The Case for Universal Water Fees in Florida
“Even though it’s one of the rainiest states in the Nation, Florida faces as many water challenges as any state. According to the Natural Resources Defense Council, Florida is one of 14 states predicted to face “high risk” water shortages by the year 2050. The aquifers which supply most
of the State’s residents and industries have long been over-pumped, compromising both environmental and ecological health and the future sustainability of the resource. And since water quantity and water quality are inextricably linked, falling groundwater levels along with manmade chemical inputs contribute to the increasing pollution of Florida’s springs, rivers, and estuaries.
These problems have been widely documented in the press, and are recognized by environmental scientists and a good share of the public. They are also acknowledged by the State’s political leaders, who have created and funded an array of “recovery” programs aimed at developing new
potable water supplies and at cutting back on nutrient pollution. As well-intentioned as these programs may be, the reality is that groundwater levels, spring flows, and nutrient pollution concentrations are not going to return to healthy levels in many if not most areas of the State for the foreseeable future. The causes of the problems are so deepseated, the fixes so under-funded, and growth in the State so inexorable, that these “recovery” programs may never catch up with the ongoing rate of degradation. As one prominent Florida business leader characterizes the water problem in Florida: “We are heading right for a brick wall”.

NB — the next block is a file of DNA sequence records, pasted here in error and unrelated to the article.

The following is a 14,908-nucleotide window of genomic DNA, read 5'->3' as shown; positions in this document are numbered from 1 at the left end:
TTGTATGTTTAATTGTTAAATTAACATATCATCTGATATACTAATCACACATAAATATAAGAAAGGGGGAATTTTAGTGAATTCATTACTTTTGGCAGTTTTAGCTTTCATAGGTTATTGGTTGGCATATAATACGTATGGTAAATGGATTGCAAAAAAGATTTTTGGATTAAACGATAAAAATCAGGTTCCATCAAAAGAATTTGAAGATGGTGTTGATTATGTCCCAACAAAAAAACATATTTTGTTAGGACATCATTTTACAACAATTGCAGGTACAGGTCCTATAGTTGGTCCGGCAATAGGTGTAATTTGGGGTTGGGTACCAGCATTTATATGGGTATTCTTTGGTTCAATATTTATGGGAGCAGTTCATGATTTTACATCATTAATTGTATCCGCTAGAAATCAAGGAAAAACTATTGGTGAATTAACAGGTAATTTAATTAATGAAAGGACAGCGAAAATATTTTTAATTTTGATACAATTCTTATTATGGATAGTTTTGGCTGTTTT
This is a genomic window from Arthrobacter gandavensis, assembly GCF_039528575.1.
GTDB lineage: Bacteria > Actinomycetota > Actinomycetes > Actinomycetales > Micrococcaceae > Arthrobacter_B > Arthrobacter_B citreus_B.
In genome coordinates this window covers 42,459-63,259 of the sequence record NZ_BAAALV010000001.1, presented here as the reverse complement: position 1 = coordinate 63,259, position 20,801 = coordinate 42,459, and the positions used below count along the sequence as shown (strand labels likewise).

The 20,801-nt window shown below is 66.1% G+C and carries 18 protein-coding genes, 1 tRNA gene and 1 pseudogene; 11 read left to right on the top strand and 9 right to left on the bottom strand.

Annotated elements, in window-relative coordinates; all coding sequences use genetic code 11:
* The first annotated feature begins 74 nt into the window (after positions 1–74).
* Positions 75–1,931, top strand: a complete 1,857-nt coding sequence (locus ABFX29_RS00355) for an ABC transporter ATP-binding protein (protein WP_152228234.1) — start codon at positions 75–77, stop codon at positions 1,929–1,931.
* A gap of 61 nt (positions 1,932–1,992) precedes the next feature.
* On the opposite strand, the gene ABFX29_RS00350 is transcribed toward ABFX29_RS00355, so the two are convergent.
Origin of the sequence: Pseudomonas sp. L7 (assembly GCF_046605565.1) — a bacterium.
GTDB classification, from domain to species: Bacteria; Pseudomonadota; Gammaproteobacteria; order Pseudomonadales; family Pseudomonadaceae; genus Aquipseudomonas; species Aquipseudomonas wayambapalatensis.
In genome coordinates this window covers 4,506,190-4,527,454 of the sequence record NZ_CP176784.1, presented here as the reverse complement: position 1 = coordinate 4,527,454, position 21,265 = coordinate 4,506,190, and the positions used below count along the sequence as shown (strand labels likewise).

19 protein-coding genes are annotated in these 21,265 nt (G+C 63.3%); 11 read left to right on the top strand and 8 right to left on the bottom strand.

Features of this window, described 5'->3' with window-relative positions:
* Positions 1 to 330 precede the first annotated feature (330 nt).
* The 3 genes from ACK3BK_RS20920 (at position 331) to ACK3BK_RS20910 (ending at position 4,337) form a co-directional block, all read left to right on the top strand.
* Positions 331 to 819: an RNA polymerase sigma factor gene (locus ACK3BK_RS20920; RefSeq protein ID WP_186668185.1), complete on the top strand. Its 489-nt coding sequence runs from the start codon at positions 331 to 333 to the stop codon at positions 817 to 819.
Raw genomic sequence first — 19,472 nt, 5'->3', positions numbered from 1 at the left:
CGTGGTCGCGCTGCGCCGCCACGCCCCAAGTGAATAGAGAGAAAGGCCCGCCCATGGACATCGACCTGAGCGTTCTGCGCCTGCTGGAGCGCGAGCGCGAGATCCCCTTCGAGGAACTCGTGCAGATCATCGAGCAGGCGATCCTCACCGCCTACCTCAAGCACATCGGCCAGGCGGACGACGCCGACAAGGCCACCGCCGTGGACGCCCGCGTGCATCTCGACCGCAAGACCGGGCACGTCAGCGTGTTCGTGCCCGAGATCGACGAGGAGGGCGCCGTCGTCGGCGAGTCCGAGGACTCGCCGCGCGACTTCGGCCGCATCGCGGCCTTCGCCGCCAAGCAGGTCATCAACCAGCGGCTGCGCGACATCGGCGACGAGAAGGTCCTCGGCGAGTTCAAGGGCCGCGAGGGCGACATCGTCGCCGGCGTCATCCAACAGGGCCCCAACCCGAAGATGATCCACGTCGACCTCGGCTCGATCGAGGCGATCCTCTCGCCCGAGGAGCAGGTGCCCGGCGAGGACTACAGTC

Given this backdrop, it is almost inconceivable that one of the fairest and most effective means of restoring water supplies is not part of the restoration tool-kit. In fact, it is hardly discussed in the press, and mention of it is anathema to our political leaders. We are referring to water-use fees. It is clearly time for a serious analysis and debate over the merits of these fees.”